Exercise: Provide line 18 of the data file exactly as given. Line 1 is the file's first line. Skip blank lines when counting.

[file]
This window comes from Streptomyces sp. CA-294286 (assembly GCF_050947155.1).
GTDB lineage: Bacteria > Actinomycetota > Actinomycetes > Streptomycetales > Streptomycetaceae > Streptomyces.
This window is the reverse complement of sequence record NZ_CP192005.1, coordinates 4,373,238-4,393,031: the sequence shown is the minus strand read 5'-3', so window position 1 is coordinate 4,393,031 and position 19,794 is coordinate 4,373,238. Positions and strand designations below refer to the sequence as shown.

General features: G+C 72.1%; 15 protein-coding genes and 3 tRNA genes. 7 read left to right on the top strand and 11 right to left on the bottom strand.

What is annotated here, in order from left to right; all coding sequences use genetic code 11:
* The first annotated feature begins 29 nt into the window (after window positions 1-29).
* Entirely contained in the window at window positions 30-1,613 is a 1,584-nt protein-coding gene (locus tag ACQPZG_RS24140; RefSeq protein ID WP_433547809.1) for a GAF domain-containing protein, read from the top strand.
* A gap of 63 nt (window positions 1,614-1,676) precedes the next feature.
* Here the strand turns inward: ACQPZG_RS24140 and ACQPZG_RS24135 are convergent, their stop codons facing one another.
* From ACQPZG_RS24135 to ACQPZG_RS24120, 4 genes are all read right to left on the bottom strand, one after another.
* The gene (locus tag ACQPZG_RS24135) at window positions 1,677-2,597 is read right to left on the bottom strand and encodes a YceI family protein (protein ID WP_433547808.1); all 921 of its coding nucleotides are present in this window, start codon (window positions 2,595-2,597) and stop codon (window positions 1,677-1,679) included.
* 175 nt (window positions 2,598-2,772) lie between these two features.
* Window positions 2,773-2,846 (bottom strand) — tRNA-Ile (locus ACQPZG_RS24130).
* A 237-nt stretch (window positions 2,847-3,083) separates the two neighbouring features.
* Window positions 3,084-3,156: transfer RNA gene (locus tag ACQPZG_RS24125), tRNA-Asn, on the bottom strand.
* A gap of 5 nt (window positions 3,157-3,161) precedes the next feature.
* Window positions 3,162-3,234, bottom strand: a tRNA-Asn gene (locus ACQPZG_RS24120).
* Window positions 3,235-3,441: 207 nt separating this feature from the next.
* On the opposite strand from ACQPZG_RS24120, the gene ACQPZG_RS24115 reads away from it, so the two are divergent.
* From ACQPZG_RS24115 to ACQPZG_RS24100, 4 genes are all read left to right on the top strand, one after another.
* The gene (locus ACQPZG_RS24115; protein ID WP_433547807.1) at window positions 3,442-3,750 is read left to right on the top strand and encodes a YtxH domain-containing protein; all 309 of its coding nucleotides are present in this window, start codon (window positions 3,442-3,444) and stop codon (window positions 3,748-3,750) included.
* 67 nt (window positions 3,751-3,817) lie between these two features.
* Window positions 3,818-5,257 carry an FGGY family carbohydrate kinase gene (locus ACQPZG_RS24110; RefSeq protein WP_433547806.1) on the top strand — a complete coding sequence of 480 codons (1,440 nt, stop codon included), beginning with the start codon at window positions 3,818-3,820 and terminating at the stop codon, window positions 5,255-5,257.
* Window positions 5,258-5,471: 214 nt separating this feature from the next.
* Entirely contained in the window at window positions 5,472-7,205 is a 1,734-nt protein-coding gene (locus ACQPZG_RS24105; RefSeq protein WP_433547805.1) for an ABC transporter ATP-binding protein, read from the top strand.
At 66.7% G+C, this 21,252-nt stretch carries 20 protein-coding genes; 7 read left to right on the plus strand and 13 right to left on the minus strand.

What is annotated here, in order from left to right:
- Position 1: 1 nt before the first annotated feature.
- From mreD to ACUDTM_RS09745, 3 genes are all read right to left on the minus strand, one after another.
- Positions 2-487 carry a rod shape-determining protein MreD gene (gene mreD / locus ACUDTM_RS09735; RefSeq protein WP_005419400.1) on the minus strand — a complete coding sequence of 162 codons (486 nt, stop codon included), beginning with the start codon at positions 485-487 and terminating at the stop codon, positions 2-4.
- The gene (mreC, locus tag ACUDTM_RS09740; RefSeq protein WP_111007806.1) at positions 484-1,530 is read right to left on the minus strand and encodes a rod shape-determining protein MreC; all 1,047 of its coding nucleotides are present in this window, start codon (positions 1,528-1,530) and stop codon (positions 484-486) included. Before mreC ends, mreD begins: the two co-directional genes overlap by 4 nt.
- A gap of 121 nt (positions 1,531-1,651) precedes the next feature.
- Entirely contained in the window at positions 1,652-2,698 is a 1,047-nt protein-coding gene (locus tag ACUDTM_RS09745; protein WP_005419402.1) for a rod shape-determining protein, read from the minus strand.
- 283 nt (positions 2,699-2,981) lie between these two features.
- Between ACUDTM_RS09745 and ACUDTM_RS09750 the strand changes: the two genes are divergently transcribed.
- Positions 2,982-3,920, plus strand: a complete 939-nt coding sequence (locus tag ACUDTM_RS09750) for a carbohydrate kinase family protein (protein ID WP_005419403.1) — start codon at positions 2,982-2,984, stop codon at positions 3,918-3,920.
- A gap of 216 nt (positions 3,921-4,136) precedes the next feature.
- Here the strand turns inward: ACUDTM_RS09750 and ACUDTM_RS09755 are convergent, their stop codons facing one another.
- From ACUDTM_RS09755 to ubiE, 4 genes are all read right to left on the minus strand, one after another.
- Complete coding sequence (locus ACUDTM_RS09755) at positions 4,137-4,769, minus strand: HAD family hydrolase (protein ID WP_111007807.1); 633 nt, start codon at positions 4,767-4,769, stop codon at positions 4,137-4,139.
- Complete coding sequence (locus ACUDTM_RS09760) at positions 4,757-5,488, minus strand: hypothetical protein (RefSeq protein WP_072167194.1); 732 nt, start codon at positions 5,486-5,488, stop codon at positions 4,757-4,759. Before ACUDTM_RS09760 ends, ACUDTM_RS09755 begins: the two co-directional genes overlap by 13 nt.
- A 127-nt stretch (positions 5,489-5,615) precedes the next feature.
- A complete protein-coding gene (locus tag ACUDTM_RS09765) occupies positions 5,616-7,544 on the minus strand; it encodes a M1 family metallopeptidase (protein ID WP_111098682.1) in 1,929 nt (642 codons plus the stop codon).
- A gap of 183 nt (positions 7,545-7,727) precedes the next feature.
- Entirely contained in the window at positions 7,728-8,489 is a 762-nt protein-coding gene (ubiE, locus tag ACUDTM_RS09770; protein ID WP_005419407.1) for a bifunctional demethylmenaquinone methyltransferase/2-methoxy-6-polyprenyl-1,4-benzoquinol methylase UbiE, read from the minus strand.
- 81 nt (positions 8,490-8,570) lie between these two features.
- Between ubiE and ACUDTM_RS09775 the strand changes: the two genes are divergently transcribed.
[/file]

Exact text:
* Window positions 3,235-3,441: 207 nt separating this feature from the next.